A train, image courtesy of Northern Rail.
Yesterday, (Remember the weather yesterday?) I went to Rochdale station to get the 21:52 train back to Manchester. When I arrived I noticed that trains were cancelled in both directions for unspecified reasons. Technical failures happen from time to time, it is just inevitable. Annoyingly, whilst bikes are accommodated on trains, when the time comes to run a “Rail replacement” bus, the company simply contacts a bus or coach company and more often than not bikes are not accommodated. The short ride to the station had left me soaked through and cold as I stood looking at the departures board and the thought of leaving my bike behind was less than ideal. I decided that as I was wet already, I would cycle the 27 km home in the torrential rain. Roadies ride in this kind of weather all the time, so why couldn’t I?
Luckily I had my performance cycle clothing with me:
Including a lightweight & breathable suede jacket, fast-wicking denim jeans and SPD Doctor Marten boots.
And my lightweight, crabon-fibré, aerodynamic racing bicycle (photographed on another day):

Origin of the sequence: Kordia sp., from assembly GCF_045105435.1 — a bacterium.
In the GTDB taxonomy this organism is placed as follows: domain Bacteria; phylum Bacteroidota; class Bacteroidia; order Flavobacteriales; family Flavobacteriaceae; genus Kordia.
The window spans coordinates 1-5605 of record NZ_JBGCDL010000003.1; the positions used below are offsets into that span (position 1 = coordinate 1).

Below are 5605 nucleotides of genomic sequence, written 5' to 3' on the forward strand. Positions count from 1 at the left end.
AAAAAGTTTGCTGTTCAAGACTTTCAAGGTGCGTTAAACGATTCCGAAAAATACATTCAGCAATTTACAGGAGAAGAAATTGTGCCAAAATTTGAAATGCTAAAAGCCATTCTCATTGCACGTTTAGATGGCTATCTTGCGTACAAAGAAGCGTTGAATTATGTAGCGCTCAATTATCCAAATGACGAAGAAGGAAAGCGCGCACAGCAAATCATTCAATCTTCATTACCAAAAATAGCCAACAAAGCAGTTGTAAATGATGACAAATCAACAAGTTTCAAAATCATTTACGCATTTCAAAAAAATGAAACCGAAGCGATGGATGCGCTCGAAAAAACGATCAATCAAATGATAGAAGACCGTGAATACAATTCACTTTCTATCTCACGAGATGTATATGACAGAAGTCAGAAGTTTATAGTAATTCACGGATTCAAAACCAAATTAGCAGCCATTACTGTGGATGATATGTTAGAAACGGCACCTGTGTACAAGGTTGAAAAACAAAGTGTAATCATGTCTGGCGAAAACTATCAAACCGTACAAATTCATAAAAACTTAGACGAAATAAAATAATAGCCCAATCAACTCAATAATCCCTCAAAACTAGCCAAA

I made it home in about 65 minutes, a personal best. I also managed to avoid stopping for 5 minutes to have a drink as I would normally have done, the wind and rain stopped me from getting warm and dehydrated. When I arrived home I had a performance sports drink to replace those lost electrolytes:
Obviously there is nothing at all wrong with sports-cycling, just the perception that cycling is a sport and that you necessarily need all of the associated gear just to get from A-B. This acts as a barrier to the uptake of cycling by non-cyclists. I think attitude and motivation are more important than cycle-specific clothes and sporty bikes. Mudguards help too.